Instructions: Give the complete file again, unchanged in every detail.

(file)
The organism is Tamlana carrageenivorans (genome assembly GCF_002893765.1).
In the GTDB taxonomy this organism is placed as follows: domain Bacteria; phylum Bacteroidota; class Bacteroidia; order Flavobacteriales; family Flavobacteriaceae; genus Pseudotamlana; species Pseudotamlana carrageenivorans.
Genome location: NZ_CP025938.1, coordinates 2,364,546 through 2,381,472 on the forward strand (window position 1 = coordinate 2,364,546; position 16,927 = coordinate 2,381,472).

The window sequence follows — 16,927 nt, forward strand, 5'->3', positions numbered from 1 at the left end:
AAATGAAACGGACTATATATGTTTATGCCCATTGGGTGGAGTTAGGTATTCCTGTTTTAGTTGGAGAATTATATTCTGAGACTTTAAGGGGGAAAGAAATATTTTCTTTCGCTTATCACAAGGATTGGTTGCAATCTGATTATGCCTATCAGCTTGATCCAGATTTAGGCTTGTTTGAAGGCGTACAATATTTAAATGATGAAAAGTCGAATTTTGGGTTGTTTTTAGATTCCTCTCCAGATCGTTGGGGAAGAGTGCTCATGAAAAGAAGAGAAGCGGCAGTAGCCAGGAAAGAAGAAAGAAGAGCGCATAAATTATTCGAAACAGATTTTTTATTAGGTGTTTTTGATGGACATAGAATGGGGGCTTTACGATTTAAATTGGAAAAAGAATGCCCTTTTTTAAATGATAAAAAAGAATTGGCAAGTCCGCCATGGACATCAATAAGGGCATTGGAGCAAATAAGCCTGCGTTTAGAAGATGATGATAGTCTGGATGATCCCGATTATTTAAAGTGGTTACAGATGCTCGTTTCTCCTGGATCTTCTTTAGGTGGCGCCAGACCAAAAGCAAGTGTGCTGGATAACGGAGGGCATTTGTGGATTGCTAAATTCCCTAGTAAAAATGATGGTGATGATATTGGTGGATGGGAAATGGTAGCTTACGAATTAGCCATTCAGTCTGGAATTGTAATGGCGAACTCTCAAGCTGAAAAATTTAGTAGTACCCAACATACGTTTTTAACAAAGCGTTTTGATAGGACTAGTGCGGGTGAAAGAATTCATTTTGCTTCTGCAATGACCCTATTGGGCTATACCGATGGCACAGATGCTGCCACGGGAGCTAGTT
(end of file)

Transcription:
The organism is Tamlana carrageenivorans (genome assembly GCF_002893765.1).
In the GTDB taxonomy this organism is placed as follows: domain Bacteria; phylum Bacteroidota; class Bacteroidia; order Flavobacteriales; family Flavobacteriaceae; genus Pseudotamlana; species Pseudotamlana carrageenivorans.
Genome location: NZ_CP025938.1, coordinates 2,364,546 through 2,381,472 on the forward strand (window position 1 = coordinate 2,364,546; position 16,927 = coordinate 2,381,472).

The window sequence follows — 16,927 nt, forward strand, 5'->3', positions numbered from 1 at the left end:
AAATGAAACGGACTATATATGTTTATGCCCATTGGGTGGAGTTAGGTATTCCTGTTTTAGTTGGAGAATTATATTCTGAGACTTTAAGGGGGAAAGAAATATTTTCTTTCGCTTATCACAAGGATTGGTTGCAATCTGATTATGCCTATCAGCTTGATCCAGATTTAGGCTTGTTTGAAGGCGTACAATATTTAAATGATGAAAAGTCGAATTTTGGGTTGTTTTTAGATTCCTCTCCAGATCGTTGGGGAAGAGTGCTCATGAAAAGAAGAGAAGCGGCAGTAGCCAGGAAAGAAGAAAGAAGAGCGCATAAATTATTCGAAACAGATTTTTTATTAGGTGTTTTTGATGGACATAGAATGGGGGCTTTACGATTTAAATTGGAAAAAGAATGCCCTTTTTTAAATGATAAAAAAGAATTGGCAAGTCCGCCATGGACATCAATAAGGGCATTGGAGCAAATAAGCCTGCGTTTAGAAGATGATGATAGTCTGGATGATCCCGATTATTTAAAGTGGTTACAGATGCTCGTTTCTCCTGGATCTTCTTTAGGTGGCGCCAGACCAAAAGCAAGTGTGCTGGATAACGGAGGGCATTTGTGGATTGCTAAATTCCCTAGTAAAAATGATGGTGATGATATTGGTGGATGGGAAATGGTAGCTTACGAATTAGCCATTCAGTCTGGAATTGTAATGGCGAACTCTCAAGCTGAAAAATTTAGTAGTACCCAACATACGTTTTTAACAAAGCGTTTTGATAGGACTAGTGCGGGTGAAAGAATTCATTTTGCTTCTGCAATGACCCTATTGGGCTATACCGATGGCACAGATGCTGCCACGGGAGCTAGTT